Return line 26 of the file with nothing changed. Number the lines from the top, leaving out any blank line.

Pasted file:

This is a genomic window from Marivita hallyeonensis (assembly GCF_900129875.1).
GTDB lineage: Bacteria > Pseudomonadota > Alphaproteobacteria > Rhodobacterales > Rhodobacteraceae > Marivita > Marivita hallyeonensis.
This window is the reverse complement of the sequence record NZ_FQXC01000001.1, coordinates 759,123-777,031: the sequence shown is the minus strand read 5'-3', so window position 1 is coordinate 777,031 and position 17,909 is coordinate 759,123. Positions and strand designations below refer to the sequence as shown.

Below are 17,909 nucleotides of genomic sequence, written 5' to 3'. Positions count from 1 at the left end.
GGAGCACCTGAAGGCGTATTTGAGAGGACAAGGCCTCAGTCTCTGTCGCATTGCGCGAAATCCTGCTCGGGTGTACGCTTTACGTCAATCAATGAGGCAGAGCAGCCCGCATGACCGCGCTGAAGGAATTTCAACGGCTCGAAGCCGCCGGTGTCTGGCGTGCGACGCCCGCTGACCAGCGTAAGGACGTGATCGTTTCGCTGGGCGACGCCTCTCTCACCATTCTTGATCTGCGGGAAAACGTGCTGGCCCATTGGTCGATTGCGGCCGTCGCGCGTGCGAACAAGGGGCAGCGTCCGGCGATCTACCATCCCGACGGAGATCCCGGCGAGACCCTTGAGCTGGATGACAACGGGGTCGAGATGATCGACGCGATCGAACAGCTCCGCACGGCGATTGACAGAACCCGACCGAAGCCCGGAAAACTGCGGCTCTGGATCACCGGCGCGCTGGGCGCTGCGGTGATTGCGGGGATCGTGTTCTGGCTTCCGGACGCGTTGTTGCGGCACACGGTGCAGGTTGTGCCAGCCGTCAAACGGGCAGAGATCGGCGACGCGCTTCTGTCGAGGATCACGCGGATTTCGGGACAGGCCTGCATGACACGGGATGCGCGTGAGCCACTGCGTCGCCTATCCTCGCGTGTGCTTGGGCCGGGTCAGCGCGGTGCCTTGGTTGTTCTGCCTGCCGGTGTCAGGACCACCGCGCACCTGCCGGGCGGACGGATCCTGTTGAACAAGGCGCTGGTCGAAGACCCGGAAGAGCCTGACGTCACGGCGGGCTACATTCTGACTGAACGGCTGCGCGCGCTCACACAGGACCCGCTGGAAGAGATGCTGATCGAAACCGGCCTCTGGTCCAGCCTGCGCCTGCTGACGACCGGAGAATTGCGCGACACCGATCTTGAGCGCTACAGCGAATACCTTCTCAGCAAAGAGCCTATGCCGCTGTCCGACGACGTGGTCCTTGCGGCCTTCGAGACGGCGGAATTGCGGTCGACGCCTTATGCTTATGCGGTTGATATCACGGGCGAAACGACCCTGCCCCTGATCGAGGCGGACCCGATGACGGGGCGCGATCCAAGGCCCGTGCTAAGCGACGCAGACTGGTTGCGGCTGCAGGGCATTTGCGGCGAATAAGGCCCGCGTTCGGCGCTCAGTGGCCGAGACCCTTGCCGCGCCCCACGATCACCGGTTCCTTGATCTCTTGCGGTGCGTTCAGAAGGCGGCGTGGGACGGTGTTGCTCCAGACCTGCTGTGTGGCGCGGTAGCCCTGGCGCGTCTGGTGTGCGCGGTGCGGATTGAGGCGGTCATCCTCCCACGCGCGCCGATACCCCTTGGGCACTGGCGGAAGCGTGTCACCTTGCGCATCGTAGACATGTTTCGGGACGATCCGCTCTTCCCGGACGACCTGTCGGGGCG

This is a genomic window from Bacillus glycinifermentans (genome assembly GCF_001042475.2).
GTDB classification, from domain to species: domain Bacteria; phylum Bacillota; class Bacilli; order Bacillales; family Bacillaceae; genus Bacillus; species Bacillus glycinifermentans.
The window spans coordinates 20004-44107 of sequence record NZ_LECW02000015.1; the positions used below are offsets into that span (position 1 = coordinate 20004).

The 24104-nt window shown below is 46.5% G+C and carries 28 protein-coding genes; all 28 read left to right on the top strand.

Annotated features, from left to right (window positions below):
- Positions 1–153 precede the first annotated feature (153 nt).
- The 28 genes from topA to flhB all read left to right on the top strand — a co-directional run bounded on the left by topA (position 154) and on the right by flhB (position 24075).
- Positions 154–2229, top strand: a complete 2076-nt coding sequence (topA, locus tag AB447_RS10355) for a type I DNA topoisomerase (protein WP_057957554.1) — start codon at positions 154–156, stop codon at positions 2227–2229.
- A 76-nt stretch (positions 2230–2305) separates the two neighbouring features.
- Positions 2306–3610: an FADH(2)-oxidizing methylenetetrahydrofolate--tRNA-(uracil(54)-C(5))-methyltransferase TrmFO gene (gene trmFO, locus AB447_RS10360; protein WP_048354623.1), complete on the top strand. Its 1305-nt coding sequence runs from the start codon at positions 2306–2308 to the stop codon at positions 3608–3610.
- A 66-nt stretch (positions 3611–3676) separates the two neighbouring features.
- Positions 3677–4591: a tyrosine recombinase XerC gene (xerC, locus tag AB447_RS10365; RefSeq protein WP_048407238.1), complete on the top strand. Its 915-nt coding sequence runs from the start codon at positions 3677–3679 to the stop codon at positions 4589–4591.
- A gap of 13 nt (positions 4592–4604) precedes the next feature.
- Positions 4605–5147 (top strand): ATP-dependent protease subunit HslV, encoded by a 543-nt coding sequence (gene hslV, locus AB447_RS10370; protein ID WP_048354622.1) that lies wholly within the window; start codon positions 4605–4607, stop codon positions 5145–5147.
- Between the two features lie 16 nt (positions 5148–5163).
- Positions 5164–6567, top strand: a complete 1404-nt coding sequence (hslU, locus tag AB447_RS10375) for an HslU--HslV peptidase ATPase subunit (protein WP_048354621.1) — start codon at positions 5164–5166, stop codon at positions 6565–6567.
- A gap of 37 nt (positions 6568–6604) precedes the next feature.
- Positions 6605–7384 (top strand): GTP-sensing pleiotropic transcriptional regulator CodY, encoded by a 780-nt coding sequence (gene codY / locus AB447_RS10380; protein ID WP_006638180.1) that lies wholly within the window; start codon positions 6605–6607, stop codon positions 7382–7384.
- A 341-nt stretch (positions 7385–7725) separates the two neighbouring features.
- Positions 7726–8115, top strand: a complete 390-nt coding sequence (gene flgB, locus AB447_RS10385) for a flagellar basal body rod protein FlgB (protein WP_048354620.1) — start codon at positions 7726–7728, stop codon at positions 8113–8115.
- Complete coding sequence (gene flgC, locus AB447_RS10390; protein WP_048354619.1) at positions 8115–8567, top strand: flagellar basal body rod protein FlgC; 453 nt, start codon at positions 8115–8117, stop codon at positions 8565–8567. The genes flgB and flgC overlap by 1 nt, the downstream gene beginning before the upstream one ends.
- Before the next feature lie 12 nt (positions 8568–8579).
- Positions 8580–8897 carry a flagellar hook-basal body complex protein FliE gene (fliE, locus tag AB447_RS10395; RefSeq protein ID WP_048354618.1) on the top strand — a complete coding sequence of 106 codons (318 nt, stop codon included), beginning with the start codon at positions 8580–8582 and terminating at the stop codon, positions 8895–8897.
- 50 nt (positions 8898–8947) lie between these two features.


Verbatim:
- Complete coding sequence (gene flgC, locus AB447_RS10390; protein WP_048354619.1) at positions 8115–8567, top strand: flagellar basal body rod protein FlgC; 453 nt, start codon at positions 8115–8117, stop codon at positions 8565–8567. The genes flgB and flgC overlap by 1 nt, the downstream gene beginning before the upstream one ends.